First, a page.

African economic zones need to connect to global value chains – Bennis

With 203 operational special economic zones, (SEZs) across the continent, and 73 completed projects, African economic zones need to urgently connect to global value chains (GVCs), especially in the wake of the current AfCFTA agenda. Secretary-General of the African Economic Zones Organisation (AEZO), Ahmed Bennis in this interview with MARTIN-LUTHER C. KING, spoke on the AEZO’s November 2021 annual meeting in Accra, Ghana. Bennis also said AEZO, which has a membership of 42 countries, also needs to be supported to accelerate members’ performance in catalysing Africa’s industrial transformation. Excerpts:

How would you describe Special Economic Zones in Africa?

Economic zones are institutions aimed at attracting investment and are an important instrument for a country’s development. They are geographic areas with clearly established borders designed to facilitate industrial activity and trade logistics and can be either multi-industry or sector-specific, depending on a country’s level of industrialisation. Features of economic zones include streamlined procedures and financial benefits within the territory, such as a duty-free designation, relief from tariffs and separate Customs regimes. There are various types of economic zones, including special economic zones (SEZs), free trade zones, free zones, export-processing zones, industrial parks, bonded logistics parks and urban enterprise zones, all of which cluster infrastructure to allow companies to leverage economies of scale. Many African governments consider economic zones a crucial component in attracting foreign direct investment (FDI), facilitating industrialisation, creating jobs, procuring technological and innovative know-how, and connecting with global production networks, thereby both directly and indirectly contributing to widespread economic growth.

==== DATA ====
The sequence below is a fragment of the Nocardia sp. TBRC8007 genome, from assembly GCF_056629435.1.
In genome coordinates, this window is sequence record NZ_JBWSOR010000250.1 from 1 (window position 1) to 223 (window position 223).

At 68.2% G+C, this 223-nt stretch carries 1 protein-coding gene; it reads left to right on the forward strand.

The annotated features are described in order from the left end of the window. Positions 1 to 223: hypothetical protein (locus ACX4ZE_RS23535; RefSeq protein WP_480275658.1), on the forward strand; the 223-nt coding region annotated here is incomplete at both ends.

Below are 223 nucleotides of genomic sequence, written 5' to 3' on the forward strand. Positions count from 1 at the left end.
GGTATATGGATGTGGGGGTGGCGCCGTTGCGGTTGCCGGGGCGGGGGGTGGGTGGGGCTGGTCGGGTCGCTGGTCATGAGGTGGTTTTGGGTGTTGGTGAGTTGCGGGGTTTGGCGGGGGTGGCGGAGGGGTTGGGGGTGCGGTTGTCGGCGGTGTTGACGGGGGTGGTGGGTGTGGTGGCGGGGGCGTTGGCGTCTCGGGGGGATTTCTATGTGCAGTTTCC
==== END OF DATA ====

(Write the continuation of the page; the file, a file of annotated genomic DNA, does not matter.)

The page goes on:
Kindly give us details on what AEZO is and its role on the African continent?